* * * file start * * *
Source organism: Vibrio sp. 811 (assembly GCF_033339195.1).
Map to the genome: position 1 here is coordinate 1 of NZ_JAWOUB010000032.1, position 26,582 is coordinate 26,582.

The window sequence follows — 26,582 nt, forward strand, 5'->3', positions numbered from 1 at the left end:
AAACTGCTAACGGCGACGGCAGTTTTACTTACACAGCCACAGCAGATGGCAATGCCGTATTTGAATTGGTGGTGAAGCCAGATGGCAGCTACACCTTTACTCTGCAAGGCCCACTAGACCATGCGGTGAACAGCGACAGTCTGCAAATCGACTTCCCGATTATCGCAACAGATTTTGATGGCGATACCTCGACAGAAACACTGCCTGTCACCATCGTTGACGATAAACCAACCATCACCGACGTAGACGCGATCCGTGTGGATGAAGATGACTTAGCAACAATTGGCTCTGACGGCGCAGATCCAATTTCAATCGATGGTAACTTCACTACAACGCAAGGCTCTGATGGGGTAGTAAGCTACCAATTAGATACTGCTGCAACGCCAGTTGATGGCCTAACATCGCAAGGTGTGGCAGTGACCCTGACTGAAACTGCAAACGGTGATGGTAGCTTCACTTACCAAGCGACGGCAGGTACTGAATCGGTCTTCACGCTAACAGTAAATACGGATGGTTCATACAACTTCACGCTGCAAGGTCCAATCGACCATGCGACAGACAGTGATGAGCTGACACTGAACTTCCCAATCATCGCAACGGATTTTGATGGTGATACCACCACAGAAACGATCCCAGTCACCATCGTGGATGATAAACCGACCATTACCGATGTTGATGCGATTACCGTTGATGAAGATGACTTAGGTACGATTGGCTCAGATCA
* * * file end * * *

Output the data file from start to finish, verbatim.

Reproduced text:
Source organism: Vibrio sp. 811 (assembly GCF_033339195.1).
Map to the genome: position 1 here is coordinate 1 of NZ_JAWOUB010000032.1, position 26,582 is coordinate 26,582.

The window sequence follows — 26,582 nt, forward strand, 5'->3', positions numbered from 1 at the left end:
AAACTGCTAACGGCGACGGCAGTTTTACTTACACAGCCACAGCAGATGGCAATGCCGTATTTGAATTGGTGGTGAAGCCAGATGGCAGCTACACCTTTACTCTGCAAGGCCCACTAGACCATGCGGTGAACAGCGACAGTCTGCAAATCGACTTCCCGATTATCGCAACAGATTTTGATGGCGATACCTCGACAGAAACACTGCCTGTCACCATCGTTGACGATAAACCAACCATCACCGACGTAGACGCGATCCGTGTGGATGAAGATGACTTAGCAACAATTGGCTCTGACGGCGCAGATCCAATTTCAATCGATGGTAACTTCACTACAACGCAAGGCTCTGATGGGGTAGTAAGCTACCAATTAGATACTGCTGCAACGCCAGTTGATGGCCTAACATCGCAAGGTGTGGCAGTGACCCTGACTGAAACTGCAAACGGTGATGGTAGCTTCACTTACCAAGCGACGGCAGGTACTGAATCGGTCTTCACGCTAACAGTAAATACGGATGGTTCATACAACTTCACGCTGCAAGGTCCAATCGACCATGCGACAGACAGTGATGAGCTGACACTGAACTTCCCAATCATCGCAACGGATTTTGATGGTGATACCACCACAGAAACGATCCCAGTCACCATCGTGGATGATAAACCGACCATTACCGATGTTGATGCGATTACCGTTGATGAAGATGACTTAGGTACGATTGGCTCAGATCA